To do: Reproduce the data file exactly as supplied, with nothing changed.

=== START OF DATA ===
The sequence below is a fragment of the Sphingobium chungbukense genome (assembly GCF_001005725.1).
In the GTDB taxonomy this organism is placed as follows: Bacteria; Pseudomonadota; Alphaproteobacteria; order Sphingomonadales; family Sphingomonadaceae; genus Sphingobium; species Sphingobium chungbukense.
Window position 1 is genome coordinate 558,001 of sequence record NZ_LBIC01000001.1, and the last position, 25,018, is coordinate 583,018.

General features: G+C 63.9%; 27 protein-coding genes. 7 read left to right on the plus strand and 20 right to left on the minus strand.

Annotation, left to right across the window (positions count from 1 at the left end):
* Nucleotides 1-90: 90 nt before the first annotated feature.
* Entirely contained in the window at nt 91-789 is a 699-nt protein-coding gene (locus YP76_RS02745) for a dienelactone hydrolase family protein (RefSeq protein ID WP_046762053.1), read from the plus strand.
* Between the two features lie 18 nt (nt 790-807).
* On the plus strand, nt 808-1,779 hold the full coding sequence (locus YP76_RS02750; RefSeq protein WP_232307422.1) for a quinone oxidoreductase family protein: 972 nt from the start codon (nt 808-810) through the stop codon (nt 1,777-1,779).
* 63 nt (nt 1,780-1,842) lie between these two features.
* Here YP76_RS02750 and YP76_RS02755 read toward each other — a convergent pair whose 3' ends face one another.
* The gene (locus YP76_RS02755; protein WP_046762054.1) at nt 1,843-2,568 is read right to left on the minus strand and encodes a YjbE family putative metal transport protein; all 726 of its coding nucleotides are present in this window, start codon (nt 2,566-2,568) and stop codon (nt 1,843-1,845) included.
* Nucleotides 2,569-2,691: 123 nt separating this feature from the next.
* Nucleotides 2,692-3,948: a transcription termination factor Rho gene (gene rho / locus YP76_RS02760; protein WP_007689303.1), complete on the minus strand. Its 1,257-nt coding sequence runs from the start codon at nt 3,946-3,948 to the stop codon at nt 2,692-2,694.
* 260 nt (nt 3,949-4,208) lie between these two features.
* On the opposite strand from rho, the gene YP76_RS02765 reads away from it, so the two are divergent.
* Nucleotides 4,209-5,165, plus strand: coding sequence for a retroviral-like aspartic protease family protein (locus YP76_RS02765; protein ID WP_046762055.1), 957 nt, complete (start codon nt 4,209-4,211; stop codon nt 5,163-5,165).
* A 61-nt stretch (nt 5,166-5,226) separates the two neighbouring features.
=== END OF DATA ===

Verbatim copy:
The sequence below is a fragment of the Sphingobium chungbukense genome (assembly GCF_001005725.1).
In the GTDB taxonomy this organism is placed as follows: Bacteria; Pseudomonadota; Alphaproteobacteria; order Sphingomonadales; family Sphingomonadaceae; genus Sphingobium; species Sphingobium chungbukense.
Window position 1 is genome coordinate 558,001 of sequence record NZ_LBIC01000001.1, and the last position, 25,018, is coordinate 583,018.

General features: G+C 63.9%; 27 protein-coding genes. 7 read left to right on the plus strand and 20 right to left on the minus strand.

Annotation, left to right across the window (positions count from 1 at the left end):
* Nucleotides 1-90: 90 nt before the first annotated feature.
* Entirely contained in the window at nt 91-789 is a 699-nt protein-coding gene (locus YP76_RS02745) for a dienelactone hydrolase family protein (RefSeq protein ID WP_046762053.1), read from the plus strand.
* Between the two features lie 18 nt (nt 790-807).
* On the plus strand, nt 808-1,779 hold the full coding sequence (locus YP76_RS02750; RefSeq protein WP_232307422.1) for a quinone oxidoreductase family protein: 972 nt from the start codon (nt 808-810) through the stop codon (nt 1,777-1,779).
* 63 nt (nt 1,780-1,842) lie between these two features.
* Here YP76_RS02750 and YP76_RS02755 read toward each other — a convergent pair whose 3' ends face one another.
* The gene (locus YP76_RS02755; protein WP_046762054.1) at nt 1,843-2,568 is read right to left on the minus strand and encodes a YjbE family putative metal transport protein; all 726 of its coding nucleotides are present in this window, start codon (nt 2,566-2,568) and stop codon (nt 1,843-1,845) included.
* Nucleotides 2,569-2,691: 123 nt separating this feature from the next.
* Nucleotides 2,692-3,948: a transcription termination factor Rho gene (gene rho / locus YP76_RS02760; protein WP_007689303.1), complete on the minus strand. Its 1,257-nt coding sequence runs from the start codon at nt 3,946-3,948 to the stop codon at nt 2,692-2,694.
* 260 nt (nt 3,949-4,208) lie between these two features.
* On the opposite strand from rho, the gene YP76_RS02765 reads away from it, so the two are divergent.
* Nucleotides 4,209-5,165, plus strand: coding sequence for a retroviral-like aspartic protease family protein (locus YP76_RS02765; protein ID WP_046762055.1), 957 nt, complete (start codon nt 4,209-4,211; stop codon nt 5,163-5,165).
* A 61-nt stretch (nt 5,166-5,226) separates the two neighbouring features.